Sheryl
Sheryl

Adjusting the delivery of the message to the audience is important, but the core idea of teaching kids about how money works stays the same. A parent (ideally) isn’t teaching one child how to have a healthy relationship with money and their other child that they are entitled to everything.

Julie
Julie

Also many kids grow up in the same house and turn out differently because the concept of money wasn’t actually “taught.” The kids just observed their parent’s behaviour and each learned a different lesson.

Kristin
Kristin

“But do it in a way that actually enriches their lives and helps them understand the world.”

Love this; it’s something that’ll stick with me for sure.

BC
BC

I grew up one of 3 kids in a single-parent household so money was always very tight but we always had what we needed and then some. My mom was extremely frugal but she never taught us about money and so as a result we did not appreciate her frugal habits at all and my brothers and I have had our own issues with money as adults. Now that I’ve finally got my own head on straight I see that growing up that way made me understand the connection between hard work and having a better lifestyle, and the benefits… Read more »

Rail
Rail

I like the direction and outlook that you have BC. I grew up in solid middle class small town Iowa, not rich but not poor. My folks have always been tight with money because they definatly “lived hard” in the 40s and early 50s. No running water or electricity on the farm for Dad untill he was 12. I have written before how my Parents and Grandparents have greatly influenced my monitary habits and like Kristen was always told by Mom/Dad that it could always be worse, just ask anyone who lived through the Great Depression and WWII. This is… Read more »

RLQ
RLQ

I babysit for a really wealthy family occasionally and they teach their daughter financial responsibility. Their daughter wanted an iPad for the longest and they could easily buy her one. She was required to save her money and she did just that. She goes to an elite private school and they vacation for several weeks at a time but she has to save up her money to buy these items that aren’t necessities.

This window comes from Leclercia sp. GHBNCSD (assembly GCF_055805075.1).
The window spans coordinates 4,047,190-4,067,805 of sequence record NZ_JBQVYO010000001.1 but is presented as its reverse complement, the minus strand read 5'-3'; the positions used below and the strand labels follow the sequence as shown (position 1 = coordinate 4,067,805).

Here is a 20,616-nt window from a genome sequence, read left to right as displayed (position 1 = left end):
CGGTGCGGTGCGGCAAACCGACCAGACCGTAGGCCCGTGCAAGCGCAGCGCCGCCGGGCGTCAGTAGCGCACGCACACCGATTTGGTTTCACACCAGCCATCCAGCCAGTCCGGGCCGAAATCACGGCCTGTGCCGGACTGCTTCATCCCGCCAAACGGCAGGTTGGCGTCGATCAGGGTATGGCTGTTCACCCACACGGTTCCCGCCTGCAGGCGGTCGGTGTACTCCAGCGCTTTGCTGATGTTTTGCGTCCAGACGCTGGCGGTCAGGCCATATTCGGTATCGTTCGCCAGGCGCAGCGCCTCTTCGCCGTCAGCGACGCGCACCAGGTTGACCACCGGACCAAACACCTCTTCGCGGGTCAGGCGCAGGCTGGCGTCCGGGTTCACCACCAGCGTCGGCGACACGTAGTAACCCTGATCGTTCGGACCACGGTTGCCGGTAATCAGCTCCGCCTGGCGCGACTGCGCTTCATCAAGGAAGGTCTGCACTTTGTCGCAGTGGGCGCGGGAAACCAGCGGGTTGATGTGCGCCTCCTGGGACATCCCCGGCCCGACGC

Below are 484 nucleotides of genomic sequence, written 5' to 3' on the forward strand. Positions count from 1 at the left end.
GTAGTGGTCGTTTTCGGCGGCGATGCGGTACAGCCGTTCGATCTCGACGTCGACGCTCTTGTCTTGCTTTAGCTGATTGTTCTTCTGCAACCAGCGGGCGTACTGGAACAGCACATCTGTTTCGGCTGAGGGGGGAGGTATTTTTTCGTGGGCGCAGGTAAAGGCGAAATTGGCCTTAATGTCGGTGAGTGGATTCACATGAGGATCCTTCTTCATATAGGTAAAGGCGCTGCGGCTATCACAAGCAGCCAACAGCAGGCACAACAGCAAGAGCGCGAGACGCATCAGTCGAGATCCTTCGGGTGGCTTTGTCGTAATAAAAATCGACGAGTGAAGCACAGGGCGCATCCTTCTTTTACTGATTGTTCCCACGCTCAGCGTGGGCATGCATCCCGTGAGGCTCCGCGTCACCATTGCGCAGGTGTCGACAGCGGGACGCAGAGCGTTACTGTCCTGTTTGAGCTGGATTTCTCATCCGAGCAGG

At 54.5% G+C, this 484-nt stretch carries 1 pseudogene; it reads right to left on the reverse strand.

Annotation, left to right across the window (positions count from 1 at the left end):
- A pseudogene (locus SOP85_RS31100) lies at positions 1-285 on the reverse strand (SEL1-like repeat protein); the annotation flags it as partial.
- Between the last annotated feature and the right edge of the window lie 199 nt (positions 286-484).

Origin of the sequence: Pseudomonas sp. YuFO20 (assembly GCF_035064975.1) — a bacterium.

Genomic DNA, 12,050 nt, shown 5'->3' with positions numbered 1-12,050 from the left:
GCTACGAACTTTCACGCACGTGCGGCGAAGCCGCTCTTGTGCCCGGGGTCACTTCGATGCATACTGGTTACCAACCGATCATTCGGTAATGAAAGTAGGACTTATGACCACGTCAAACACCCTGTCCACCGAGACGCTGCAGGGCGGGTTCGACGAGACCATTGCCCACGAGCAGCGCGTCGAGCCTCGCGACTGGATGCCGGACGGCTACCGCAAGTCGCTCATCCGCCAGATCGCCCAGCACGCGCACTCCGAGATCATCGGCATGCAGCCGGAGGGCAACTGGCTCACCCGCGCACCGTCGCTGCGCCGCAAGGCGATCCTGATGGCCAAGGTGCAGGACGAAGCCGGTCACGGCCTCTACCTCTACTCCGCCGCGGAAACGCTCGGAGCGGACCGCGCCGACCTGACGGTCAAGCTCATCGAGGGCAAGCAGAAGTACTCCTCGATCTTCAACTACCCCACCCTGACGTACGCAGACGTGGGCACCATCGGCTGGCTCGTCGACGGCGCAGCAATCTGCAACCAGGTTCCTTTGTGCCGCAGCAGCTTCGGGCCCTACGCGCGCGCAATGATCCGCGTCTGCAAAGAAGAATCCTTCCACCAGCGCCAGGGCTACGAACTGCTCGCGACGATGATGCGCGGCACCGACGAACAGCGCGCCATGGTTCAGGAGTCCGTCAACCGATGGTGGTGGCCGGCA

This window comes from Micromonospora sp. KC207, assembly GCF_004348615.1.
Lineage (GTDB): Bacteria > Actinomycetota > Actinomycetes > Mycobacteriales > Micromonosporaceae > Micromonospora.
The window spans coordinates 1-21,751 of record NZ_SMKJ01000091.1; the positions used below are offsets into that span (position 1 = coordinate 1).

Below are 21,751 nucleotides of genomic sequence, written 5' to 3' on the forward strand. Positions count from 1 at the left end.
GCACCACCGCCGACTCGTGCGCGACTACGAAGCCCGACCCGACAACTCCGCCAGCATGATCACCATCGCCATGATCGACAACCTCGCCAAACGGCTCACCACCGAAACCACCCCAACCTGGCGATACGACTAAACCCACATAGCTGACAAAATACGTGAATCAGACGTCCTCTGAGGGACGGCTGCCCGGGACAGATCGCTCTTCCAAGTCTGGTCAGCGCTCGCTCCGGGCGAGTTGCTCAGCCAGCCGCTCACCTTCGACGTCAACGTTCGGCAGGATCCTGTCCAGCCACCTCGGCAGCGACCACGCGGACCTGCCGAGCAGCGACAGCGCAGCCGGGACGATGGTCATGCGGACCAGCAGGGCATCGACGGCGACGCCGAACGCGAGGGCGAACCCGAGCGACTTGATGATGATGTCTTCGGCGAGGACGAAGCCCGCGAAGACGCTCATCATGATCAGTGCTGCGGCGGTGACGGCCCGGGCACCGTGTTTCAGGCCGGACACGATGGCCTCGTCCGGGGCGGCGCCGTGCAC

Courtney
Courtney

When I was a kid (only 10-15 years ago) it would have taken almost 4.5 years of my allowance to save up enough money for an iPad!

JED
JED

This was a great, thought-provoking article. My parents were married during the Depression; basic necessities were scarce and not always available when they grew up. They had the impoverished mentality and were always afraid to spend any money, a fear which was compounded by the heavy burden of enormous medical bills due to a catastrophic illness during their marriage. I am still trying to adjust my own attitude toward money to one that is healthier, all these years later. I was taught nothing about handling money; neither was my husband. As witnesses to the crash of ’29, our parents taught… Read more »

Katherine
Katherine

I didn’t grow up poor or wealthy. I had what I consider to be a a middle class upbringing. I know now that it really is all about perspective but I also think its all about hard work. My grandfather took a mediocre, small, family business and over 60+ years refined and honed it into a still small but still existing business. The hard work isn’t in his business but in his personal life where he invested one-third of his paycheck, saved a third and lived off a third since his first day of work in 1950. My parents worked… Read more »

Jezna
Jezna

I agree with this-to an extent. I’ve grown up “poor”- with my parents barely affording the basic utilities (but always had food). I’m currently at an Ivy league institution for my graduate degree and the differences in mindset between me and my colleagues is always really interesting. I think one of the big mental differences between growing up poor versus growing up financially provided for is what makes you proud. I’m proud of my success and how far I’ve come. Some of my wealthier friends are proud that their new car that was given to them is nicer than everyone… Read more »